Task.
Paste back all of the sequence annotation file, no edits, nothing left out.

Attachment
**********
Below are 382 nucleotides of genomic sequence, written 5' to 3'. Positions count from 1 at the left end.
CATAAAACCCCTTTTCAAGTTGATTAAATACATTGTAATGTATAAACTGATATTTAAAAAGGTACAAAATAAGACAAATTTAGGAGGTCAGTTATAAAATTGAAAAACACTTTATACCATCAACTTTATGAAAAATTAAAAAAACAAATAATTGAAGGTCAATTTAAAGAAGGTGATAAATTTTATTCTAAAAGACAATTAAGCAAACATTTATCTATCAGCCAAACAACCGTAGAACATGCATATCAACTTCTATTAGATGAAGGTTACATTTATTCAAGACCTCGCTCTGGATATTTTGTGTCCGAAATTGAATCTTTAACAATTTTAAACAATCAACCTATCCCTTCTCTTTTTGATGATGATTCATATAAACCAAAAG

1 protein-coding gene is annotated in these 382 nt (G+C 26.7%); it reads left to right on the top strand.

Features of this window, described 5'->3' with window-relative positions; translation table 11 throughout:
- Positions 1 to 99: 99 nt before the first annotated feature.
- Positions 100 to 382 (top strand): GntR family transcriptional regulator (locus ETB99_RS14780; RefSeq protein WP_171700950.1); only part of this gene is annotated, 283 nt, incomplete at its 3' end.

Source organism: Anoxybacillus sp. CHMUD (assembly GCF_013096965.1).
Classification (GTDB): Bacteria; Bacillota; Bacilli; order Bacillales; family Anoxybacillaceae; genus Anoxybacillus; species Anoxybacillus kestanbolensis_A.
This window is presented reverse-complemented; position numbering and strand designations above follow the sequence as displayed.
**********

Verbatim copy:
Below are 382 nucleotides of genomic sequence, written 5' to 3'. Positions count from 1 at the left end.
CATAAAACCCCTTTTCAAGTTGATTAAATACATTGTAATGTATAAACTGATATTTAAAAAGGTACAAAATAAGACAAATTTAGGAGGTCAGTTATAAAATTGAAAAACACTTTATACCATCAACTTTATGAAAAATTAAAAAAACAAATAATTGAAGGTCAATTTAAAGAAGGTGATAAATTTTATTCTAAAAGACAATTAAGCAAACATTTATCTATCAGCCAAACAACCGTAGAACATGCATATCAACTTCTATTAGATGAAGGTTACATTTATTCAAGACCTCGCTCTGGATATTTTGTGTCCGAAATTGAATCTTTAACAATTTTAAACAATCAACCTATCCCTTCTCTTTTTGATGATGATTCATATAAACCAAAAG

1 protein-coding gene is annotated in these 382 nt (G+C 26.7%); it reads left to right on the top strand.

Features of this window, described 5'->3' with window-relative positions; translation table 11 throughout:
- Positions 1 to 99: 99 nt before the first annotated feature.
- Positions 100 to 382 (top strand): GntR family transcriptional regulator (locus ETB99_RS14780; RefSeq protein WP_171700950.1); only part of this gene is annotated, 283 nt, incomplete at its 3' end.

Source organism: Anoxybacillus sp. CHMUD (assembly GCF_013096965.1).
Classification (GTDB): Bacteria; Bacillota; Bacilli; order Bacillales; family Anoxybacillaceae; genus Anoxybacillus; species Anoxybacillus kestanbolensis_A.
This window is presented reverse-complemented; position numbering and strand designations above follow the sequence as displayed.